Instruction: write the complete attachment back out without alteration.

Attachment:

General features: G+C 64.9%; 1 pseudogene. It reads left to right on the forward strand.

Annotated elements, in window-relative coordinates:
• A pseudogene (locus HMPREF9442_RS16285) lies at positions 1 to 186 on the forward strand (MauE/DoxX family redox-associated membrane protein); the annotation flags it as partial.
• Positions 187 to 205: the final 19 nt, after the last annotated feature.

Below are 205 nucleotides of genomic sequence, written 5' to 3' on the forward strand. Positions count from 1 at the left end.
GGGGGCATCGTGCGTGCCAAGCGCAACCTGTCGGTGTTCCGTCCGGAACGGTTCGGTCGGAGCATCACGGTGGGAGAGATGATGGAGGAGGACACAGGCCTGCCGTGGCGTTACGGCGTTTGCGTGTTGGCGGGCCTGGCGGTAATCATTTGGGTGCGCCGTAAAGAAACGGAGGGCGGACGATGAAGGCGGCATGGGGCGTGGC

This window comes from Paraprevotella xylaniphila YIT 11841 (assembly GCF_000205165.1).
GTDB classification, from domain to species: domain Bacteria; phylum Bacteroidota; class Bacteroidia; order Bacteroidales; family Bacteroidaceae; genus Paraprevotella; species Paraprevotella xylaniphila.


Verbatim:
General features: G+C 64.9%; 1 pseudogene. It reads left to right on the forward strand.

Annotated elements, in window-relative coordinates:
• A pseudogene (locus HMPREF9442_RS16285) lies at positions 1 to 186 on the forward strand (MauE/DoxX family redox-associated membrane protein); the annotation flags it as partial.
• Positions 187 to 205: the final 19 nt, after the last annotated feature.

Below are 205 nucleotides of genomic sequence, written 5' to 3' on the forward strand. Positions count from 1 at the left end.
GGGGGCATCGTGCGTGCCAAGCGCAACCTGTCGGTGTTCCGTCCGGAACGGTTCGGTCGGAGCATCACGGTGGGAGAGATGATGGAGGAGGACACAGGCCTGCCGTGGCGTTACGGCGTTTGCGTGTTGGCGGGCCTGGCGGTAATCATTTGGGTGCGCCGTAAAGAAACGGAGGGCGGACGATGAAGGCGGCATGGGGCGTGGC

This window comes from Paraprevotella xylaniphila YIT 11841 (assembly GCF_000205165.1).
GTDB classification, from domain to species: domain Bacteria; phylum Bacteroidota; class Bacteroidia; order Bacteroidales; family Bacteroidaceae; genus Paraprevotella; species Paraprevotella xylaniphila.